Doing Leadership YOUR Way
How can you be the most powerful leader possible? By doing leadership YOUR way.
In the consultative and coaching work that I do, I have the opportunity to work with leaders at all levels and in various functions and industries. I see leaders being powerful in different ways: with quiet confidence, by being gregarious and getting their message out to everyone, with patient listening and thought-provoking questions, and more.
And, too often I see leaders doing things they feel they “should” do and trying to emulate others, rather than letting themselves discover their natural leadership style.
Here are some simple, yet effective, inquires to gain additional clarity about the kind of leader you most want to be. Wherever you are in your leadership journey – a new leader or a seasoned one near the end of your career – as you develop and evolve, there is consistently more you can learn about how you want to lead and about how you lead best.
What are your values?
When we’re talking about doing leadership your way, one of the first places to look it to your values. Values are those aspects of life that are most important to us, that we want to bring to the table, and that we want to be a part of our experiences.
I suggest taking 2 cuts at identifying your values.
First, what are the values that immediately come to mind and that you know are core to who you are? Some examples I often hear are integrity, family, excellence, growth and teamwork.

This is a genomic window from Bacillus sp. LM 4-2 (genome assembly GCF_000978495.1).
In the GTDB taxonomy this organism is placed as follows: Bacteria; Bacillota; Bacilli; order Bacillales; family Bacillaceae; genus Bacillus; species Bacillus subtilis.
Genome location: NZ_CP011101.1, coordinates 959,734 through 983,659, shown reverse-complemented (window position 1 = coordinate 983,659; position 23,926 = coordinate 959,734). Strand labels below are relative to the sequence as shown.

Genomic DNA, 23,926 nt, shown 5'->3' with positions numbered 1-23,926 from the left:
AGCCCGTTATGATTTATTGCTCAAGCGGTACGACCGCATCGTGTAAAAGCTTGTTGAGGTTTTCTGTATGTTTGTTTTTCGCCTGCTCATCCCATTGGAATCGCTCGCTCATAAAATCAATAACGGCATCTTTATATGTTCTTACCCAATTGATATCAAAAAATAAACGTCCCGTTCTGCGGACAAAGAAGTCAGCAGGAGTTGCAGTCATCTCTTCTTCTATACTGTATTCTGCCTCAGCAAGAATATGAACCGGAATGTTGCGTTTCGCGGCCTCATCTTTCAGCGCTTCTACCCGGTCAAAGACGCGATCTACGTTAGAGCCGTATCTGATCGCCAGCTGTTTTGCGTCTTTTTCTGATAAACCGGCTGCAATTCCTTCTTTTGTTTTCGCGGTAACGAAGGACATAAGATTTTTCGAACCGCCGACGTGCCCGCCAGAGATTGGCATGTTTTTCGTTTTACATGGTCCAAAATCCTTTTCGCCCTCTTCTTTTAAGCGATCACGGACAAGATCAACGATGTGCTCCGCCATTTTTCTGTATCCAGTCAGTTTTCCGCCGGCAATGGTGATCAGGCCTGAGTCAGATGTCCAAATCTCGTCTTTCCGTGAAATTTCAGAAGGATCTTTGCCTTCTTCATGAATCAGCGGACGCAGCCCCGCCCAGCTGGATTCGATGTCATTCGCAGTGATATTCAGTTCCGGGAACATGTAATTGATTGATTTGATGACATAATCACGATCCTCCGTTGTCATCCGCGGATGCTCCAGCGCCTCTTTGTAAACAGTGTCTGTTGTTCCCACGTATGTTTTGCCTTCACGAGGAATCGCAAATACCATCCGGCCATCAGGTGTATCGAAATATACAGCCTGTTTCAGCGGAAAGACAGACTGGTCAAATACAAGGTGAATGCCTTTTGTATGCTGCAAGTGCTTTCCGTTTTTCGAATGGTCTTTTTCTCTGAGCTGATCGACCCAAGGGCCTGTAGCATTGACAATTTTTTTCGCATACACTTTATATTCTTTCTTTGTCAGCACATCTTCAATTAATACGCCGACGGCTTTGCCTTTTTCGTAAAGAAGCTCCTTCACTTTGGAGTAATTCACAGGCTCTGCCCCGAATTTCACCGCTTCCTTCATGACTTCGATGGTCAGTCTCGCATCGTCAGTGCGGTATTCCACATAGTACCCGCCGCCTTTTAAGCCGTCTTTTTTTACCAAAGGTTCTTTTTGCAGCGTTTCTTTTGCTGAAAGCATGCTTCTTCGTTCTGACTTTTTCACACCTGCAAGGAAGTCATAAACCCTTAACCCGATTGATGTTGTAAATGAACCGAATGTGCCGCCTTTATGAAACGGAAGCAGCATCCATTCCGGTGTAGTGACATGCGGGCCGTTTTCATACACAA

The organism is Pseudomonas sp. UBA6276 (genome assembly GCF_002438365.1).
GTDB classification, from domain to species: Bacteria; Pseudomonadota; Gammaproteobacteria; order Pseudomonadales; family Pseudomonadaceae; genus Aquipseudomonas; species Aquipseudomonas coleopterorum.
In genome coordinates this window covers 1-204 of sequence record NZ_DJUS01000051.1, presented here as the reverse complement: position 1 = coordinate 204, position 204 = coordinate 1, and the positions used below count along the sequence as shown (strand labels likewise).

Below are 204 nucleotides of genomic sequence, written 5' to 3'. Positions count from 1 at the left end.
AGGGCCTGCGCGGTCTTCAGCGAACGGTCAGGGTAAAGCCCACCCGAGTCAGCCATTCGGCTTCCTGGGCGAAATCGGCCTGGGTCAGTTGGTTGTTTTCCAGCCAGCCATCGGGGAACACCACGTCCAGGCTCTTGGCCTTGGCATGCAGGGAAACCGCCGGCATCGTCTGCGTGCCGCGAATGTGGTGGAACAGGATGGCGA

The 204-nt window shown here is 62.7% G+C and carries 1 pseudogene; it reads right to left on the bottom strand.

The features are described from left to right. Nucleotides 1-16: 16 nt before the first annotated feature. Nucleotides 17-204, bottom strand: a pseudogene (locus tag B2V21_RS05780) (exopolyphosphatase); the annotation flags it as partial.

Second, think of a time when you were in the groove, feeling on top of your game, and things were clicking. It doesn’t have to be a leadership-related set of circumstances. It could be, yet it could be an opportunity to consider what you want to pull into your leadership. Now, identify what was present during this time: Was there connection? Love? Learning? Adventure? Sunshine? Something else? Identify what’s present and important and made those great moments great.
From the lists of values identified in the 2 cuts; choose those that you MOST want to demonstrate through your leadership. Pick 5 or fewer. This isn’t about being everything to everyone. This is about selecting your unique leadership contribution.
Finally, don’t just know your values, live your values. Reflect from time to time about how you can most fully demonstrate your values. Consider: Do they show up on your calendar? Are they reflective in the words that you use? In the stories that you tell? In the metrics that you tout as most important?
What are your likes and dislikes?
Simply considering likes and dislikes can inform us about our leadership. So, ask yourself: What do you like doing? What are those aspects of your work that you really enjoy? What are those activities that give you more energy, rather than use up energy?
And then: What do you dislike? What are the tasks that don’t feel energizing, in fact drain you of energy? Identify the type of work that feels like drudgery to you.
Want to be a leader people are compelled to follow? Incorporate what you love into how you lead.
If you like supporting and encouraging others, be the leader that focuses on coaching and development. If you enjoy analysis and crunching numbers, you can be the leader known for making sound, data-based decisions. If dreaming about and planning for the future is what lights you up, be that visionary leader who inspires others to implement bold ideas.
What do you want to be known for?
A final inquiry: As a leader, what do you want to be “known for”? What’s your brand and what’s the legacy you want to leave behind?
Here’s an example of how I’d respond: As a leader I want to be known for empowering others to do leadership their way and to pursue what they’re most passionate about.
How do you want others to describe your leadership? Your values and your likes will inform your response to this inquiry as well. Yet, here’s where it comes together to tell your leadership story. Take your time with this question.
Embracing your unique leadership is a life-long journey, and it’s most powerful when you have a destination. Don’t delay. Consider these 3 inquiries and start clarifying what you know about your leadership today.